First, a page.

People are often unsure about how to write abbreviations. The main areas of uncertainty are:
whether to write abbreviations with capital letters
whether to use full stops
when to use apostrophes.
Here’s a quick-reference guide to help you get it right.
There are several kinds of abbreviation: the way an abbreviation is written usually depends on the category to which it belongs. The categories are listed below.
Acronyms are words formed from the initial letters of other words and pronounced as they are spelled, not as separate letters. Examples include:
|Aids||acquired immune deficiency syndrome|
|NATO||North Atlantic Treaty Organization|
|UNESCO||United Nations Educational, Scientific, and Cultural Organization|
|SIM (card)||subscriber identification module|
Most acronyms can be written as capital letters or with only an initial capital letter.
Some acronyms are so established that they are now ‘normal’ words, generally used without conscious awareness of their original full form. These words should be written in lower-case letters. Examples include:
|laser||light amplification by stimulated emission of radiation|
|radar||radio detection and ranging|
|quango||quasi-autonomous non-governmental organization|
self-contained underwater breathing apparatus
Contractions are a type of abbreviation in which letters from the middle of the word are omitted. Examples include:
A contraction can also be an abbreviated form of more than one word, for example:
|I’ll||I will/I shall|
You do not need to use a full stop at the end of contractions, because the last letter of the original word is still present.
In contractions that represent more than one word, the letters that have been omitted should be replaced with an apostrophe.
Initialisms are abbreviations which consist of the initial (i.e. first) letters of words and which are pronounced as separate letters when they are spoken. Examples include:
|BBC||British Broadcasting Corporation|
|MP||Member of Parliament|
|TUC||Trades Union Congress|
You do not need to put full stops after the letters in an initialism. Sometimes, especially in American English, certain initialisms may include full stops if that is the preferred style of a particular writer or publisher. For example, the forms US and U.S.are both acceptable, as long as one or the other is used consistently within a piece of writing.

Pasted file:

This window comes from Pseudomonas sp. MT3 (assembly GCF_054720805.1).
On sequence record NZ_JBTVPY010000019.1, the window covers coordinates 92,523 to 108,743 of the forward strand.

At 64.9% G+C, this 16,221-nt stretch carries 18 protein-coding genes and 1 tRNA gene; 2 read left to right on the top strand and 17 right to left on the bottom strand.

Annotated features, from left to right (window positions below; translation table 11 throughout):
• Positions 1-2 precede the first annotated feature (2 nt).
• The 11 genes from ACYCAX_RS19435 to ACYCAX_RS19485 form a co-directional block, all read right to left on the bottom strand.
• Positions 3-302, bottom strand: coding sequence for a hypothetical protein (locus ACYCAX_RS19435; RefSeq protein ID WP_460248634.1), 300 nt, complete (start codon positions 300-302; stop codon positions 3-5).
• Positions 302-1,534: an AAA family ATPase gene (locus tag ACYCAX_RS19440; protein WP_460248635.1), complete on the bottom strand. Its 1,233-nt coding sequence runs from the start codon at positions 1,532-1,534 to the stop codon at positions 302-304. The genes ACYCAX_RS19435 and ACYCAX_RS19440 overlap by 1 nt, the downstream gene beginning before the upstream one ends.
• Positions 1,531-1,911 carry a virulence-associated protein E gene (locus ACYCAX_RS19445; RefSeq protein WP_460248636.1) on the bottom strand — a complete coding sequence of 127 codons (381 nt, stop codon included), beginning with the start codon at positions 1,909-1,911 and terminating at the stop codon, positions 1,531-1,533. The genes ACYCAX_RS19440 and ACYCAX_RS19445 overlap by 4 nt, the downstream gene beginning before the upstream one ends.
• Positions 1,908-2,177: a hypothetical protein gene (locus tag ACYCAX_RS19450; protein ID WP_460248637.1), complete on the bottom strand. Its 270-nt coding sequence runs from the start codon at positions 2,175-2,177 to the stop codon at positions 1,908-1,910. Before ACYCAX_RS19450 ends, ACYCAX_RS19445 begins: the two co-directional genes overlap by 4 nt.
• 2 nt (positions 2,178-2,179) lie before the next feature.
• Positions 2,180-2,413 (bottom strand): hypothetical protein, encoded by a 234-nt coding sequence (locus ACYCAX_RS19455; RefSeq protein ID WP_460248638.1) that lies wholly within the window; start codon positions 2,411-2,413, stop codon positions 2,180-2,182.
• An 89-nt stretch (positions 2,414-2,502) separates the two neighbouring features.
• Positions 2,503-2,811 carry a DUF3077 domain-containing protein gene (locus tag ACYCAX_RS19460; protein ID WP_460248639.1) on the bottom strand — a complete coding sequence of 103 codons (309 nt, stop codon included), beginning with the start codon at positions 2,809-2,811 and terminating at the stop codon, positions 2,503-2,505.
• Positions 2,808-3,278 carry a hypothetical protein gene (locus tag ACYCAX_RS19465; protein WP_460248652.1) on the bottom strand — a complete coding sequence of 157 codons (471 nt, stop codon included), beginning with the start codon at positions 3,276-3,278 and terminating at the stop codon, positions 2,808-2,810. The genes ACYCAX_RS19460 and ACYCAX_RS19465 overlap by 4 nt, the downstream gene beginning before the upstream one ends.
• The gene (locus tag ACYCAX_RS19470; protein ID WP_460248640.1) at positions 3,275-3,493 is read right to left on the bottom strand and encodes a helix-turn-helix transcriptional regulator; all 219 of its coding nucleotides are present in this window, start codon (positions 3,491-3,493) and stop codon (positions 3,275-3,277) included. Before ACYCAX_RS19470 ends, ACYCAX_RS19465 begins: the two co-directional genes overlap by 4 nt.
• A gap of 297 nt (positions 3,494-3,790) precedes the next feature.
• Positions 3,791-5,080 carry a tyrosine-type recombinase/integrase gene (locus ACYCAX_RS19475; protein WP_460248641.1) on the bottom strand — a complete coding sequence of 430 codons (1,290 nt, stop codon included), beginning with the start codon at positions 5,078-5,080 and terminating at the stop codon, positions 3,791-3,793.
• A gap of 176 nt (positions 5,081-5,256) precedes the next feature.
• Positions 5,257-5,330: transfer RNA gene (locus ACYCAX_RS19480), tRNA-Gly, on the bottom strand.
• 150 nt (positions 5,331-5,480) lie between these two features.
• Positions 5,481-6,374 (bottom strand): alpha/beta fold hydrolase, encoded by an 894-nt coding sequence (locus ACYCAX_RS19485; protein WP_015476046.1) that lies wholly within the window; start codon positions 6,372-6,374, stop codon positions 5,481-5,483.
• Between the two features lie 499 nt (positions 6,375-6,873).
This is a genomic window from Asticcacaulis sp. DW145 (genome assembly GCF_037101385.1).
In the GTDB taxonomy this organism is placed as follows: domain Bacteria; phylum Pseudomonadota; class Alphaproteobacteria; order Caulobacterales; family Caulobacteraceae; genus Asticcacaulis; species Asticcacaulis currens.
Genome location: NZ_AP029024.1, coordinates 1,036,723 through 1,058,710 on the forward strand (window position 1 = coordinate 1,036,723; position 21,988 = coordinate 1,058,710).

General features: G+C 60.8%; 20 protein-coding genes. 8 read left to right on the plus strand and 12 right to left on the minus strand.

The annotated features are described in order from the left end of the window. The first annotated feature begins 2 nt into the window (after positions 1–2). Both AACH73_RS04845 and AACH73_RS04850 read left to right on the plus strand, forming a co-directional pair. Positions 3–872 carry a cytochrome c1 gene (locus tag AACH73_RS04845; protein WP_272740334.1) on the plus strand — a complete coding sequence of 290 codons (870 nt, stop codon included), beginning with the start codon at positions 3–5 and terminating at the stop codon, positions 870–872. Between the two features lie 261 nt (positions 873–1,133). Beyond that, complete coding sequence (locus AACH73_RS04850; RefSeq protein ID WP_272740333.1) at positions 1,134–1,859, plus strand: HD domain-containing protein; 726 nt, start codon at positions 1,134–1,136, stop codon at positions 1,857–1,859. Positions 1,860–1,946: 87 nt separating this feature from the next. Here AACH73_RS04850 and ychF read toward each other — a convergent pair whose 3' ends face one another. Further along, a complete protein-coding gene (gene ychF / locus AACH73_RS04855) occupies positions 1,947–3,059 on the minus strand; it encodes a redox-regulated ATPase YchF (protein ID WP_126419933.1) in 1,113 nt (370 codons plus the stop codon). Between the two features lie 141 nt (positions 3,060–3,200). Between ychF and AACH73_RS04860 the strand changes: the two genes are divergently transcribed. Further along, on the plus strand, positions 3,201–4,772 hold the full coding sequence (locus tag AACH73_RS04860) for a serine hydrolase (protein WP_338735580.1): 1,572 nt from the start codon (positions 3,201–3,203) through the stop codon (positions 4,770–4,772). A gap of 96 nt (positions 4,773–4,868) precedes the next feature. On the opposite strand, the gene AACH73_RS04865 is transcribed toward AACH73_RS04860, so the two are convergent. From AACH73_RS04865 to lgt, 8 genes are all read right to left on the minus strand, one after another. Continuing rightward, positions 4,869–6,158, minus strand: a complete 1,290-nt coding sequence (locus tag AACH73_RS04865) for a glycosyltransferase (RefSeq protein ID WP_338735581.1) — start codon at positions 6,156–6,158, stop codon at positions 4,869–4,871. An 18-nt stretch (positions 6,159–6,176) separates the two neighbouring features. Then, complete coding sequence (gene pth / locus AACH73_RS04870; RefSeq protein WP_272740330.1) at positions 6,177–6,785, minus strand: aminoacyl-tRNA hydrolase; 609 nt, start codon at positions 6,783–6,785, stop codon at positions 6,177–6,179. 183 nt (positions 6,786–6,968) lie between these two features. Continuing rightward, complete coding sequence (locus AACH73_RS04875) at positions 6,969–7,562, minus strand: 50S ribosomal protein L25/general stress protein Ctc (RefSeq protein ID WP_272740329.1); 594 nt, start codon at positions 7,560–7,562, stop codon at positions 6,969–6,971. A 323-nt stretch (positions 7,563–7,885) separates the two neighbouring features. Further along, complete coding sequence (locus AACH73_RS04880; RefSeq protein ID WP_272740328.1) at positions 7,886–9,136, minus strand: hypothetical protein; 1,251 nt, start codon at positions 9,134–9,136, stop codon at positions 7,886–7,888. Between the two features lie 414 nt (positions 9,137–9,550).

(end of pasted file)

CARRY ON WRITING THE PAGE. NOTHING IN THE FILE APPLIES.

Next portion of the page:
When you are forming the plural of an initialism, you do not need to use an apostrophe, for example:
|MPs||e.g. MPs voted against the bill.|
|CDs||e.g. I bought some new CDs today.|
Note that the possessive form of initialisms is formed in the usual way, with an apostrophe + s:
|an MP’s salary||(i.e. the salary of an MP)|
|a report on MPs’ expenses||(i.e. the expenses of MPs)|
|the CD’s subtitle||(i.e. the subtitle of the CD)|
Shortenings are abbreviations in which the beginning or end of the word has been dropped. In some cases both the beginning and the end have been omitted. Examples include:
In some cases, the shortening involves a slight spelling change, as with bike and telly.
These shortenings are now an accepted part of the language. In fact some of the original, longer forms tend to be used only in formal or technical writing. It would sound rather odd, for example, to describe a person as suffering from influenza unless you were writing in a scientific context.
You do not need to use an apostrophe in shortenings to show that letters have been omitted.
You should only use a capital letter if the original form also starts with a capital letter, for example:
You do not need to use a full stop unless the shortening is one created specifically for use in writing, for example: